Interior Minister Rana Sanaullah on Tuesday warned the PTI against announcing another long march, giving a strong indication that its workers and supporters will not be allowed to enter Islamabad again.
In a tweet, hours after a cabinet meeting, he said that in case the PTI were to embark on another march, "I’ll see how they cross the barriers this time."
Sanaullah's warning came after the PTI staged its "Haqeeqi Azadi March" last week when its supporters dislodged containers placed to impede their advances and braved tear-gas shelling to somehow reach the D-Chowk in the capital, only to see party chairman Imran Khan call off plans to convert the march into a sit-in.
The PTI lashed out at the interior minister's message, saying he was "threatening peaceful protesters". It said the nation would always exhibit its bravery and would not be stopped by "slaves".
Earlier in the day while addressing a press conference in Islamabad after the cabinet meeting, the interior minister came down hard on the PTI. State resources were used to further the political agenda of Imran Khan, he alleged, adding that armed police officials from KP were illegally added to the army of the "criminal gang".
He went on to say that in order to further the "criminal political agenda", polarise the nation and mislead the youth, this armed gang attacked the centre and headed towards Islamabad.
"When they were stopped at Attock, Mianwali and within Islamabad city limits, they opened fire at police officials," he said, adding that the protesters also removed obstacles placed to deter them.
The minister went on to say that the party misled the Supreme Court and obtained a favourable order, which allowed them to stage a protest at Islamabad's H-9 park.
"[The order] was implemented and we made arrangement for them to stage the protest but then that was not their objective. Their objective was not to carry out any political activity. Their objective was to enter Islamabad and spread chaos and anarchy. Their objective was to seize the capital city and make the government dysfunctional," he said.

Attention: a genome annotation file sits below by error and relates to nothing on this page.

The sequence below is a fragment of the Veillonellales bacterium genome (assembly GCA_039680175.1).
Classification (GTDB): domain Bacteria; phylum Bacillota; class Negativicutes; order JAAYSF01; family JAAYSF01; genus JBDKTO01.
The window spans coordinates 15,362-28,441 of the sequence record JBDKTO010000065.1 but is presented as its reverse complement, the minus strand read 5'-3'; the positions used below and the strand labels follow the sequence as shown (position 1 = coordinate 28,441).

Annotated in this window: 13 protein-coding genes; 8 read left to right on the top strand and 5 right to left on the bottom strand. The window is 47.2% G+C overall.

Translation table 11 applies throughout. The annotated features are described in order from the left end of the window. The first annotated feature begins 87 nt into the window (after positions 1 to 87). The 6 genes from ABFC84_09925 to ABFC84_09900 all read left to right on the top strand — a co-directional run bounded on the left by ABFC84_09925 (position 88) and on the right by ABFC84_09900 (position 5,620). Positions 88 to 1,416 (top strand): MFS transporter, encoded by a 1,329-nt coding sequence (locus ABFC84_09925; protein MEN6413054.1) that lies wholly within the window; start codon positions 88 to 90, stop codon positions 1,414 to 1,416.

He alleged that all the protesters that gathered at D-Chowk belonged to "the same province" and had arrived in Islamabad a day before.
"We have marked all the buildings and hotels [where they stayed], we are noting in our report the details of where these people came from and where they stayed," he said, adding that some also stayed at Parliament Lodges and KP House.
Sana claimed that police had only used rubber bullets and tear gas to disperse protesters, asserting that they did not fire a single shot.
The minister said that he had proposed to the federal cabinet that permission be given for cases against PTI leaders.
He said the federal government would have to grant permission for this as it was the competent authority, adding that the cabinet had proposed a sub-committee to analyse the facts.
"If my stance has any weight, then the committee will inform the cabinet of its decision," he said, reiterating that there was evidence to support the PTI's true intentions. "I am hopeful that the case will be registered and this group will be prosecuted."
Committee to deal with anti-state activities
Prime Minister Shehbaz Sharif on Tuesday constituted a five-member committee to chalk out a plan of action to deal with anti-state activities as the federal cabinet expressed concerns over recent statements by PTI leaders regarding the party's Azadi March.
Sanaullah and Adviser on Kashmir Affairs and Gilgit-Baltistan Qamar Zaman Kaira are among the members of the committee.
During the meeting, the cabinet expressed grave concerns over the recent statement of Khyber Pakhtunkhwa Chief Minister Mahmood Khan. A day earlier, Khan had said that he would use the full force of KP when PTI chief Imran Khan gives the next call for protest.
The meeting also took notice of Imran’s remarks in the buildup to his party's recent march as well as his admission that some of the protestors were armed.
Future anti-state marches to be dealt with 'iron hand'
The federal cabinet was assured that any anti-state long march in the future would be dealt with an iron hand. The interior minister also informed the meeting's participants that the PTI's Azadi March was an "anti-state conspiracy" and not a political activity.
He alleged that it was an "armed attack on the state" under the guise of political activity, and claimed that no law enforcement official was carrying a weapon at the site of the march.
PM Shehbaz said that he had also directed the interior ministry and law enforcement agencies to not carry weapons at the march venue.
The cabinet felicitated the nation on "rejecting" Imran's Azadi March and lauded law enforcement agencies for "performing their duties efficiently".
During the meeting, it was highlighted that the PTI utilised the resources of the Khyber Pakhtunkhwa government by assembling armed groups at KP House a day before the march, while the Gilgit-Baltistan chief minister attacked police personnel.